Enchanting and expressive – the beluga is one of the most fascinating whales in the sea. Known for its happy facial expressions and complex vocal skills, it is a charismatic creature able to charm almost anyone. However, human greed and a continuously changing climate is threatening both individuals and the population as a whole. This year, Maria Nila has teamed up with Sea Life Trust and The Perfect World Foundation to raise awareness and contribute to the important work of saving the beluga whale.
The Social Sea
The beluga, or white whale, is one of the smallest and most charming whales in the ocean. Usually found in the Arctic Sea, it is an extremely social creature that thrives in the company of others. Dependent on their complex vocal skills, they live, hunt and migrate together in small- er groups, known as pods, that range from a few individ- uals up to a hundred. Although researchers have much left to discover about this gregarious mammal and the importance of their social groupings, recent studies made by Florida Atlantic University suggests that belugas form small societies of diverse compositions that constitute species resilience and help belugas to respond to existing and emerging threats, such as climate change.
– The beluga whale enjoys friendships and social net- works just as much as we do, especially within the family. If captured and separated from their group, they suffer significant trauma, says Ragnhild Jacobsson, CEO and Co-Founder of The Perfect World Foundation, a charity organization and partner of Maria Nila that works to save wild animals.
A Rich Repertoire
Millions of years of evolution have developed the unique social skills of this incredible animal. Often called the canary of the sea, beluga whales possess a rich repertoire of high pitch chirps, clicks, whistles and squeals used to communicate, navigate and find fish using echolocation – a survival skill so essential that newborn calves start developing their complex range of acoustics from the day that they are born. Their sounds can even be heard above water and through the hull of a boat.
To create the vast range of vocals, belugas have a long and unfused neck that is extremely flexible and diverse in its movement. The characteristic bulbous forehead, called a “melon”, has an advanced muscular ability that allows them to make different sounds and facial expressions, which is why they are often seen with a charming smile on their faces. Like humans, belugas use their body lan- guage to convey needs and communicate with each other. Aside from the vocal and apparent expressions, it is be- lieved that they employ non-vocal communication in the form of physical touch.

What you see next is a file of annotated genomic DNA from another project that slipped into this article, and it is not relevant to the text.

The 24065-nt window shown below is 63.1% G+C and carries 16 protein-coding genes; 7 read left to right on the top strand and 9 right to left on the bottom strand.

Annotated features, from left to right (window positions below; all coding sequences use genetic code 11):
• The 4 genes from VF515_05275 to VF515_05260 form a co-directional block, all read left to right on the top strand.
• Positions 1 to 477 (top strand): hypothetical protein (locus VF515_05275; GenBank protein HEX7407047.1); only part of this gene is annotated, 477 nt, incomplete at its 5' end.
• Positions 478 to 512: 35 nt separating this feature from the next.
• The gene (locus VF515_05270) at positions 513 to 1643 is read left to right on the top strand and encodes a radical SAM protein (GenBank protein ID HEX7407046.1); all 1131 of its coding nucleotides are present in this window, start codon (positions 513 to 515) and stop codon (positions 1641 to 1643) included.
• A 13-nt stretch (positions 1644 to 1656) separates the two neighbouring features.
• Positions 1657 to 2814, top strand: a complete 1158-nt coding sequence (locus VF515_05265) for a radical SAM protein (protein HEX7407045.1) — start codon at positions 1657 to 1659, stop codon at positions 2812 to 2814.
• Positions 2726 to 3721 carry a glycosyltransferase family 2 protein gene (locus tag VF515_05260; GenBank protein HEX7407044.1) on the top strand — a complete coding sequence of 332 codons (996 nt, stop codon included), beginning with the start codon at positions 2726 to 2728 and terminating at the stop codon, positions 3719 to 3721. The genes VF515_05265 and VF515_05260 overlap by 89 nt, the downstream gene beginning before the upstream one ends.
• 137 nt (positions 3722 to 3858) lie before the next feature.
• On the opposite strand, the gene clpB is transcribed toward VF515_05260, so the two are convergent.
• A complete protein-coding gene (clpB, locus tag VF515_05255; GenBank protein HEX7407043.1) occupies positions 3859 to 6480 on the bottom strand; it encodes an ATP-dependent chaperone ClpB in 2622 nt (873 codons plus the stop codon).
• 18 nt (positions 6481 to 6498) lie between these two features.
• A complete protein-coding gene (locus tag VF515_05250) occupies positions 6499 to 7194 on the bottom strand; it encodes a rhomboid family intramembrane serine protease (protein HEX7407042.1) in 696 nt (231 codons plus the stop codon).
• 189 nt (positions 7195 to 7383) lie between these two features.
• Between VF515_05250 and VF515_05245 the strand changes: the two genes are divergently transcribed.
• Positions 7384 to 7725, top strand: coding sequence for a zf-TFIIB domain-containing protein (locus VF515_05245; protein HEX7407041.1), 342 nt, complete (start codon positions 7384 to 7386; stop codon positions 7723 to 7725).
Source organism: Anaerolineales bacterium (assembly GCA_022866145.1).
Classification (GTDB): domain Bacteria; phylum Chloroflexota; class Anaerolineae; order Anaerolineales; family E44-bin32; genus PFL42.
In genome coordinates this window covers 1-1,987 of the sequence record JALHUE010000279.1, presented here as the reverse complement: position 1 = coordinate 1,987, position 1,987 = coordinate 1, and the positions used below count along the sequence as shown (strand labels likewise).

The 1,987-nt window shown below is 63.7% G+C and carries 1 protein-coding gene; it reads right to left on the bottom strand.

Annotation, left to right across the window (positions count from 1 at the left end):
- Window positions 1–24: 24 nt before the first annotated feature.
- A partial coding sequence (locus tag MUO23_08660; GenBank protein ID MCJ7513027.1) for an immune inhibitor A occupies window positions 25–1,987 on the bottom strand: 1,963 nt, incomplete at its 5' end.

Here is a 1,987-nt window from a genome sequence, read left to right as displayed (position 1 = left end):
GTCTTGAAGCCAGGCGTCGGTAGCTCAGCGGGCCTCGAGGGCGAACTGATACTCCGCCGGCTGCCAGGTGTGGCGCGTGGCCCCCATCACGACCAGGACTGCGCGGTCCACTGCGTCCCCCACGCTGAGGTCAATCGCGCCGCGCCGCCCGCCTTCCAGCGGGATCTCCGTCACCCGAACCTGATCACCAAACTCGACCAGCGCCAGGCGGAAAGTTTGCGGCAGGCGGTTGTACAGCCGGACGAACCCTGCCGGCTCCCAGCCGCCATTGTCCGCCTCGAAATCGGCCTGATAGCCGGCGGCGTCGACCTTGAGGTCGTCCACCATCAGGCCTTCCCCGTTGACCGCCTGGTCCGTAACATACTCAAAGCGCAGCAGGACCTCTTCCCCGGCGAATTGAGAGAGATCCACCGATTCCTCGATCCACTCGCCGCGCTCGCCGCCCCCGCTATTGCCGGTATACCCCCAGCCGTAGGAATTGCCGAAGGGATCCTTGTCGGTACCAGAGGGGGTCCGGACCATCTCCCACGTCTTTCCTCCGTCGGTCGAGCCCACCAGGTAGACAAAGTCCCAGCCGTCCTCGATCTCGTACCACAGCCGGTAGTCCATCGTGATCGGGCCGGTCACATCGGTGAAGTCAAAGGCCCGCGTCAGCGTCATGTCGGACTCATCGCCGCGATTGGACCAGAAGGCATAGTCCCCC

Belugas also have an advanced hearing that has enabled them to mimic other sounds. They are so good at mimicking, that they can even reproduce human speech, or sounds coming from manmade objects, such as boat engines. Set in relation to humans, their hearing is ex- tremely advanced and can detect sounds within the range of 1.2 to 120 kHz, which can be compared to the human range of 0.02 to 20 kHz.
Growing human and environmental threats has led to a shrinking population, which has resulted in The World Conservation Union (IUCN) listing the beluga whale as “near threatened”. Beluga's natural threat includes polar bears and killer whales, but commercial fishery and an increased illegal trade have brought some local populations to near collapse.
As with any species, evolution has given the beluga whale a specific place in the ecosystem. However, when the ecosystem is disrupted, it threatens the existence of several animals. Whales are on top of the food chain and feed off smaller fish that are rapidly decreasing due to environmental and human activity. Overfishing is one of the most critical issues facing our ocean’s ecosystems as the populations do not get a chance to properly repro- duce. This affects not only belugas and marine mammals, but many other species as well, such as sea birds. At the same time, ocean plastic and contaminants are posing a risk to the ecosystem and whales, as the toxic concentration gets higher when it moves up the food chain. In 2019, a young beaked whale was washed ashore in the Philippines after dying from a gastric shock. In its stomach, scientists found as much as 40 kilos of plastic.
– Beluga whales are facing many threats. For example, chemical contaminations in the ocean result in infectious diseases, and climate change has made the ice surrounding the whales increasingly unstable. As the weather patterns shift at a speed that makes it impossible for the beluga to adapt, they have a higher risk of getting trapped in the ice, says Ragnhild Jacobsson.
When the Arctic ocean becomes ice-free for longer periods of time, the beluga also gets exposed and attacked by predators. Observations of killer whale attacks on belugas in the far North have been observed and are expected to increase. Furthermore, Arctic tourism, commercial fishing and shipping, as well as whale watching, causes noise pollution that disturbs the beluga whale’s ability to communicate, hunt and stay safe from predators.